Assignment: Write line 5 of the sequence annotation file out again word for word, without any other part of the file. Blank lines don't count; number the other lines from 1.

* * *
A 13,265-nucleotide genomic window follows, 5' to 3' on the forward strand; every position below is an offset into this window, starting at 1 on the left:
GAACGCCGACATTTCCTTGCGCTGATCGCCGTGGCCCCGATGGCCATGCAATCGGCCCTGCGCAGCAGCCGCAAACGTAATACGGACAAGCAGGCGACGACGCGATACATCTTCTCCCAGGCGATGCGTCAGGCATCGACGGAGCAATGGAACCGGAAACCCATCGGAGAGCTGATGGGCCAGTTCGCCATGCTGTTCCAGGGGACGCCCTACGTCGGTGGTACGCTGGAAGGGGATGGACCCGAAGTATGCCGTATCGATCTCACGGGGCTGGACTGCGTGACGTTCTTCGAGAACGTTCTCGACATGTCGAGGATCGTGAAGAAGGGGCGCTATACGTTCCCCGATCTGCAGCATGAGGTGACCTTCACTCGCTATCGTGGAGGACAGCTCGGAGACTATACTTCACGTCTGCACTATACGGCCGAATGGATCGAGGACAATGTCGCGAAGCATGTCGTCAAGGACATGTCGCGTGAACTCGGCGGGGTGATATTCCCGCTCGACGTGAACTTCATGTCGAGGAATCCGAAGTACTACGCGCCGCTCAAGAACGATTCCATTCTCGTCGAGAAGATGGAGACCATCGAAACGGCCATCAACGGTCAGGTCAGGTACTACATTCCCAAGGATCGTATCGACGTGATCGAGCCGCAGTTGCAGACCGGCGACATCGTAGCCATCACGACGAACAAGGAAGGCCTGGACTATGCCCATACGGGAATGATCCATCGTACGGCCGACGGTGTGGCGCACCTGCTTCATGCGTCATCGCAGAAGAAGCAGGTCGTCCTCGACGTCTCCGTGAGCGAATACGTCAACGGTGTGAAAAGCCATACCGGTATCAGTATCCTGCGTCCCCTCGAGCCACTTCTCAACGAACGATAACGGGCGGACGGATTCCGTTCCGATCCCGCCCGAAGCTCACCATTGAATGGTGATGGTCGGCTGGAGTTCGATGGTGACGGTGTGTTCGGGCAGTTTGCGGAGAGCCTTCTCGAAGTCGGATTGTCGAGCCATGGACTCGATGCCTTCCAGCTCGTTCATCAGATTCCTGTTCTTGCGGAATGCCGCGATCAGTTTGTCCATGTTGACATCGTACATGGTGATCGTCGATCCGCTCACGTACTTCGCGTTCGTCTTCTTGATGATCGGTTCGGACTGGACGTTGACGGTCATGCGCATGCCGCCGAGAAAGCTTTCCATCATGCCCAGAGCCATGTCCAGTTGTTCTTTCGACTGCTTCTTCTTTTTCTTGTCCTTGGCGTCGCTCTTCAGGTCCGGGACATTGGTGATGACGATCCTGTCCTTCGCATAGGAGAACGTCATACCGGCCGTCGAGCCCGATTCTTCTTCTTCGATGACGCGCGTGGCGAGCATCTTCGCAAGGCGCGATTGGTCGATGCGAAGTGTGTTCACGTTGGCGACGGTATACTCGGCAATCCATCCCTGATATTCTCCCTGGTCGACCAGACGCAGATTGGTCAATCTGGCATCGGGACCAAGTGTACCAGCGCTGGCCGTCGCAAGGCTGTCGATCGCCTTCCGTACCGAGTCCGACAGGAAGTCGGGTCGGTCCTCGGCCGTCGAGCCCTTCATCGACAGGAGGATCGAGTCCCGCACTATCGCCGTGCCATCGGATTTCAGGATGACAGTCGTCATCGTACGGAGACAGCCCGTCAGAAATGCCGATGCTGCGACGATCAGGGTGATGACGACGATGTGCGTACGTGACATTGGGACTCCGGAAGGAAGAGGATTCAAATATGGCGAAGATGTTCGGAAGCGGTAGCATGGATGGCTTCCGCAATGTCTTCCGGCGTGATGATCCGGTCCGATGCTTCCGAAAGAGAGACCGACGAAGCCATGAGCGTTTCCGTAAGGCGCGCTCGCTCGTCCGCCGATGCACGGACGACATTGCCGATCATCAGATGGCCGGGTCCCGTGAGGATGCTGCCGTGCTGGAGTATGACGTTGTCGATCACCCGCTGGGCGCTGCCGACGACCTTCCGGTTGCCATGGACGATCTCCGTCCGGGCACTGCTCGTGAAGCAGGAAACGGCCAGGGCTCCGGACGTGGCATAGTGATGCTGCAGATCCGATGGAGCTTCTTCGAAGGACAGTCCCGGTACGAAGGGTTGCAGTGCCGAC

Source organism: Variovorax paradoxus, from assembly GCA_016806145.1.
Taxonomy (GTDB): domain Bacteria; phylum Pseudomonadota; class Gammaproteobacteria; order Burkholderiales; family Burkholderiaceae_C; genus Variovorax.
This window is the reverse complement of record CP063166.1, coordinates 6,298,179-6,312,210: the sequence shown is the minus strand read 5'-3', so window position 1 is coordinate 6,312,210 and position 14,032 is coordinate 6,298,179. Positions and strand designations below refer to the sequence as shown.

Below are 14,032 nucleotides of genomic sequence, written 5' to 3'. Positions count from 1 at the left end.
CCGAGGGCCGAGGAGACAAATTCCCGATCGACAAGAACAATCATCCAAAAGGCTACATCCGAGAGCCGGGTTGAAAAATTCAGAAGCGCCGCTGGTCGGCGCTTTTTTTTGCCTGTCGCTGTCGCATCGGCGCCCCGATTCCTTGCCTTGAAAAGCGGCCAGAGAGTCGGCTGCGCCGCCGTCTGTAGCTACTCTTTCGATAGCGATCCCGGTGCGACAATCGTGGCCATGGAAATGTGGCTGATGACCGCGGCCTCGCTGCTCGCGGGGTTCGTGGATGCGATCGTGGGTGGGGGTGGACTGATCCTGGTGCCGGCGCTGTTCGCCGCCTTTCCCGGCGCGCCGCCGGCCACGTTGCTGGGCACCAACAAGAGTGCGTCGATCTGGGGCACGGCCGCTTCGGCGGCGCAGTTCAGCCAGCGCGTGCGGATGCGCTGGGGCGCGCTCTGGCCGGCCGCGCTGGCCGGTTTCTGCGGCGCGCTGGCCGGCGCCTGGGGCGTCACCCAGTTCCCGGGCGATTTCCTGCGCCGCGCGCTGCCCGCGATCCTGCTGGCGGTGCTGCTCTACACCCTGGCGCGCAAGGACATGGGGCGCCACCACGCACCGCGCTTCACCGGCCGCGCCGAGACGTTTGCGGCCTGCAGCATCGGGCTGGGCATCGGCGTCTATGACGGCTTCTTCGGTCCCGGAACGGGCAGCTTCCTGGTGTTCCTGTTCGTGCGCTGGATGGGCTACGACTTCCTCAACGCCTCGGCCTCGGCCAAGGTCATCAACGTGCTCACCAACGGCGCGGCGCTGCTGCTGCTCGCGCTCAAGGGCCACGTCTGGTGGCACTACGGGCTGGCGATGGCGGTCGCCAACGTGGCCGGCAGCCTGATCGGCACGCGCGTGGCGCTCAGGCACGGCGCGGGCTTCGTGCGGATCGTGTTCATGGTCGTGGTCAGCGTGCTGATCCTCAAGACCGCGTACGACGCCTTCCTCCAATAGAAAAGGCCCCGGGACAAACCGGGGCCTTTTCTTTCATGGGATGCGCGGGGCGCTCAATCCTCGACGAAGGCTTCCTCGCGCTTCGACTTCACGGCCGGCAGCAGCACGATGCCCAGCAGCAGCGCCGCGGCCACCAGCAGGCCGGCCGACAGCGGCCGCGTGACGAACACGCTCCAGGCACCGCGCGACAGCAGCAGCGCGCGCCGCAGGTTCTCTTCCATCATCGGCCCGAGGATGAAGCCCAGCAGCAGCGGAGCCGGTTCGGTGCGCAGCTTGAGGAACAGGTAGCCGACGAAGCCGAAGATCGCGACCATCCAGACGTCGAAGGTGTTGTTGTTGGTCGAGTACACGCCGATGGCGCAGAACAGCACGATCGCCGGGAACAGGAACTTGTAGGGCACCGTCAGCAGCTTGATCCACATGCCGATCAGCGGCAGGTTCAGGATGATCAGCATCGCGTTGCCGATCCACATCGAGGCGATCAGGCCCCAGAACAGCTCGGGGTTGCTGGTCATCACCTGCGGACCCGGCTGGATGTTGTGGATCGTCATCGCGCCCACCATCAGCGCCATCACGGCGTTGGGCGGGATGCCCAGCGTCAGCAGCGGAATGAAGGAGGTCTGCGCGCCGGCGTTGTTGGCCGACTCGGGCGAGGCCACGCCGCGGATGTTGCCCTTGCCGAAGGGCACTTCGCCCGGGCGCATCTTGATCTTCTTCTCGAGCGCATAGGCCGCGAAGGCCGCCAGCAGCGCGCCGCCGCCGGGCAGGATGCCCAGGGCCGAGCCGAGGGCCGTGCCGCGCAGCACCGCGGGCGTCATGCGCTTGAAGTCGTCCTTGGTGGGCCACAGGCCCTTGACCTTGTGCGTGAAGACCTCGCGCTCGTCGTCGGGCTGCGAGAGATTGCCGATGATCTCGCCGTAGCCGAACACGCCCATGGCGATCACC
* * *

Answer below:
This window is the reverse complement of record CP063166.1, coordinates 6,298,179-6,312,210: the sequence shown is the minus strand read 5'-3', so window position 1 is coordinate 6,312,210 and position 14,032 is coordinate 6,298,179. Positions and strand designations below refer to the sequence as shown.